Infantile hypertrophic pyloric stenosis in an extremely preterm male twin; a case report and review.

Kumar TR, Srikanth C - J Indian Assoc Pediatr Surg (2014)

(a) Showing dizygotic opposite sex twins with low-birth weight male twin having a surgical scar of pyloromyotomy. (b) Ultrasonography image showing classical target sign [Left] and longitudinal section image [Right] showing pyloric dimensions suggestive of IHPS
© Copyright Policy - open-access
Related In: Results  -  Collection

License
Show All Figures
getmorefigures.php?uid=PMC4155641&req=5

Figure 1: (a) Showing dizygotic opposite sex twins with low-birth weight male twin having a surgical scar of pyloromyotomy. (b) Ultrasonography image showing classical target sign [Left] and longitudinal section image [Right] showing pyloric dimensions suggestive of IHPS
Mentions: A 42-day-old preterm, male baby [twin B] born at 28 GW with low birth weight (LBW) of 900 g, along with his sister (twin A weighing 1000 g) was refereed to us with a diagnosis of severe gastroesophageal reflux (GER). Twin B had repeated copious, nonbilious, nonprojectile vomiting after every feed; followed by voracious appetite since 4th week of life. Examination revealed a very small dehydrated infant weighing 1,300 g, with epigastric fullness and weak visible gastric peristalsis (VGP). The pyloric “olive” was not palpable. Arterial blood gases revealed mild metabolic alkalosis. There was hyponatremia, hypokalemia, and hypochloremia. X-ray abdomen showed air distended stomach with a paucity of intestinal gas. Ultrasound abdomen demonstrated hypertrophied pyloric wall, measuring 16 × 14 × 6 mm in length, external diameter wall and thickness, respectively [Figure 1]. After resuscitation at surgery, a 2 × 1.5-cm white glistening, pliable, elongated, and thickened pylorus was found hence pyloromyotomy was performed. Postoperatively, baby required 6 h of mechanical ventilation, accepted oral feeds on day 2 and was discharged home on day 4. Baby is thriving well. His sister, twin A is under observation.

View Article: PubMed Central - PubMed

Affiliation: Department of Pediatric Surgery, Vaatsalya Hospital, Venkata Padma Health Care Complex, Vizianagram, Andhra Pradesh, India.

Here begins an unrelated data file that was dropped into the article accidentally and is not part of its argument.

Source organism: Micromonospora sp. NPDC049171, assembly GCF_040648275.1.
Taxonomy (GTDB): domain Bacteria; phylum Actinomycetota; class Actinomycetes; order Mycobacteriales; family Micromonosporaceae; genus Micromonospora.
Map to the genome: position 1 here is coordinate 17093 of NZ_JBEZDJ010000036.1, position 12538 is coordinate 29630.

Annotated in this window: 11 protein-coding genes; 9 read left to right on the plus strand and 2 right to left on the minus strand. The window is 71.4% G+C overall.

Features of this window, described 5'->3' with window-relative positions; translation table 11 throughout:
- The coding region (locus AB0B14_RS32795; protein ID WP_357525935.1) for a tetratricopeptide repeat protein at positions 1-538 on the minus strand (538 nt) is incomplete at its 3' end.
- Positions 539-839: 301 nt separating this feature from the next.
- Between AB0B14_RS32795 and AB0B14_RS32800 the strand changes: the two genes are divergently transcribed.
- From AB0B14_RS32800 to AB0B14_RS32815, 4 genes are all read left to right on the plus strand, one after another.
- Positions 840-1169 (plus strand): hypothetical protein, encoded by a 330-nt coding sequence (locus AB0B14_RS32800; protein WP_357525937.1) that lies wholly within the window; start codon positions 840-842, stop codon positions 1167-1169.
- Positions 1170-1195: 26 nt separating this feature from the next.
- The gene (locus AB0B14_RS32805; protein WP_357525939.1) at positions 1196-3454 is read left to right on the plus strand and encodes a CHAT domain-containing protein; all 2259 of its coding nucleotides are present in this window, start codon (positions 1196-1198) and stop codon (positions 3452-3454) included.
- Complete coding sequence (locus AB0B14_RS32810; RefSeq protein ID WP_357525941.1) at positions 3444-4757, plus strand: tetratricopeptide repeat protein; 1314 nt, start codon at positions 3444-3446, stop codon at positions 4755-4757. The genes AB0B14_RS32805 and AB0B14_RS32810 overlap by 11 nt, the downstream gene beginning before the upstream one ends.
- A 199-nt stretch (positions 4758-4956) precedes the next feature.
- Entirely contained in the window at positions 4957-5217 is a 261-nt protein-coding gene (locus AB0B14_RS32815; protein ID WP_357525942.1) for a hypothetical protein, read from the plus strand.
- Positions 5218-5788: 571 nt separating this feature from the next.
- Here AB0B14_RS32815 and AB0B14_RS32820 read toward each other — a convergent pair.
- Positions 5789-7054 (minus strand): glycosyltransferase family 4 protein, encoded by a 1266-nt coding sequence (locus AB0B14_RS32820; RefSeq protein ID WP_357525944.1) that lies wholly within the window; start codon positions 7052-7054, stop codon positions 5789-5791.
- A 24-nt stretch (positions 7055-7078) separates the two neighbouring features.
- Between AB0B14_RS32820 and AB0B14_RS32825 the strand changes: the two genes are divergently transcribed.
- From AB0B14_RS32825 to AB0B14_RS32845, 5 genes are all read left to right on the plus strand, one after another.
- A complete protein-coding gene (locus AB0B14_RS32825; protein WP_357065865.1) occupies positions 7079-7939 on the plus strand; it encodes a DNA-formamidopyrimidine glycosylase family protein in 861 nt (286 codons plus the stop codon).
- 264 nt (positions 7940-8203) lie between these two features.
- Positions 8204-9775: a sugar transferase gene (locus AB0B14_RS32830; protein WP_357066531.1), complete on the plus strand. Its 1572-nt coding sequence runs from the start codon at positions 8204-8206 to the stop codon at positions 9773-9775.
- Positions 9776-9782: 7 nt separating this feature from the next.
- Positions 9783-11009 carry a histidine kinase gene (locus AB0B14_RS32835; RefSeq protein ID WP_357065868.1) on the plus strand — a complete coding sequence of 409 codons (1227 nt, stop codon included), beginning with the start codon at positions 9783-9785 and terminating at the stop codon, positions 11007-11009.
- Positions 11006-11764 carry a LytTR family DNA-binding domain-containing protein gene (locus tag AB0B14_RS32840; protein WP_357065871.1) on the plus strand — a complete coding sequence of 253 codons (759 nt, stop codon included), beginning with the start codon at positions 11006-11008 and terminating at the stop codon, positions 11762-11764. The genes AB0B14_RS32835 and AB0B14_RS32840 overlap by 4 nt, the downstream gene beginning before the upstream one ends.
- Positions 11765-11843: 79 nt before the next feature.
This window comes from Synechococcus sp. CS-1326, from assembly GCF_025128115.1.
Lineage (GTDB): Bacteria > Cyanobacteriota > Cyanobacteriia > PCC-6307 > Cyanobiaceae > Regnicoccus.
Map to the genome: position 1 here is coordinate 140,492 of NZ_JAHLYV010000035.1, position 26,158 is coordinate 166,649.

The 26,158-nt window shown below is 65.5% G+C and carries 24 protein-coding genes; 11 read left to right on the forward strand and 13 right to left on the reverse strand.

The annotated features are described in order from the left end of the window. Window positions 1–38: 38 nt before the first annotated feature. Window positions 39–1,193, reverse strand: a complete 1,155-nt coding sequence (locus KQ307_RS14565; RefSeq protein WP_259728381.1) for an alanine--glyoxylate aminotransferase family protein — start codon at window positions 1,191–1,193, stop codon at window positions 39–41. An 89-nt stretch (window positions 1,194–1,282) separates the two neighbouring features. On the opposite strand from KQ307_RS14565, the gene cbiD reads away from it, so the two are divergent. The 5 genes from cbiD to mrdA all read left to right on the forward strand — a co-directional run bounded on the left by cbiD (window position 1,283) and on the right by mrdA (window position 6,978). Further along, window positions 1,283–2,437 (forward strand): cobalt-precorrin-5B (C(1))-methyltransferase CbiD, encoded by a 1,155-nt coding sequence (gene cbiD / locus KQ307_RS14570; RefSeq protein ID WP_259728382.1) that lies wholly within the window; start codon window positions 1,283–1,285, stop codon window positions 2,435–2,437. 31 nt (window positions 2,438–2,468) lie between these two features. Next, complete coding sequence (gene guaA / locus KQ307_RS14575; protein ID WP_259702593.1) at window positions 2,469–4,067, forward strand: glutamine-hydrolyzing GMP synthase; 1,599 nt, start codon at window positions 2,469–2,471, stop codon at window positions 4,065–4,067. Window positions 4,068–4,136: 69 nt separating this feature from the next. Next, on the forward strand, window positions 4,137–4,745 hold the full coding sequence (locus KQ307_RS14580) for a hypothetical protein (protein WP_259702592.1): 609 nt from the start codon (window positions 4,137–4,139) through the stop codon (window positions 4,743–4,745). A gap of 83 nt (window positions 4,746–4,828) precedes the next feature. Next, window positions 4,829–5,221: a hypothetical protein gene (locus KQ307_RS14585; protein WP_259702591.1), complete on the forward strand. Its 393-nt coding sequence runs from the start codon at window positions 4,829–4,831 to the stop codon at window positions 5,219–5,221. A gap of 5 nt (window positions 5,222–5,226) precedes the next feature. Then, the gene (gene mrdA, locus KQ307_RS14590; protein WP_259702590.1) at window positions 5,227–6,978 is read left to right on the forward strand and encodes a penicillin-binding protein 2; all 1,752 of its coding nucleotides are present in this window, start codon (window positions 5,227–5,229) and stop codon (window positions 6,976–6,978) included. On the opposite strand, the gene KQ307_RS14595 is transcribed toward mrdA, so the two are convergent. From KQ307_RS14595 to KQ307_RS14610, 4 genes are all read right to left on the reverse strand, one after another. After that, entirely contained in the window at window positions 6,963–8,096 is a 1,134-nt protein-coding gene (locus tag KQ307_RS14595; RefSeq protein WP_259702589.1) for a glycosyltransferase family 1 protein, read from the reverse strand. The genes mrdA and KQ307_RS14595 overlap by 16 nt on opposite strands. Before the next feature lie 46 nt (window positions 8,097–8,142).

AUTOMATICALLY GENERATED EXCERPT
Please rate it.

Sir, Infantile hypertrophic pyloric stenosis (IHPS) is quite rare in extremely preterm babies [born at or before 28 weeks of gestation (GW)]... A 42-day-old preterm, male baby [twin B] born at 28 GW with low birth weight (LBW) of 900 g, along with his sister (twin A weighing 1000 g) was refereed to us with a diagnosis of severe gastroesophageal reflux (GER)... Ultrasound abdomen demonstrated hypertrophied pyloric wall, measuring 16 × 14 × 6 mm in length, external diameter wall and thickness, respectively [Figure 1]... After resuscitation at surgery, a 2 × 1.5-cm white glistening, pliable, elongated, and thickened pylorus was found hence pyloromyotomy was performed... Postoperatively, baby required 6 h of mechanical ventilation, accepted oral feeds on day 2 and was discharged home on day 4... Baby is thriving well... Even in twins, males have a higher risk of developing IHPS than females, Preterm babies with IHPS present later during the 5 week of life; when compared to 3 week in term infants... However, when gestational age is considered, IHPS, in fact presents earlier in preterm babies (between 32 and 42 GW) than in term ones (45-52 weeks) because both require certain degree of extra-uterine maturation of the gut... This gastrointestinal (GI) maturation leading to hypertrophic pylorus occurs quite early and rapidly in preterm babies... Mild or even absence of classical electrolyte and acid base disturbances of IHPS, are attributed to the proportionate loss of water and sodium from a relatively large extracellular fluid volume and relatively less secretion of gastric acid in the preterm... The pyloric mass is softer, more pliable, less gritty, and thinner in preterms than in term infants... Prolonged medical treatment associated with delayed diagnosis and malnutrition increase the postoperative complications and recovery time which is due to physiological immaturity of the organs and LBW of a preterm rather than IHPS per se... Early surgical intervention can decrease the morbidity and mortality.

No MeSH data available.


Related in: MedlinePlus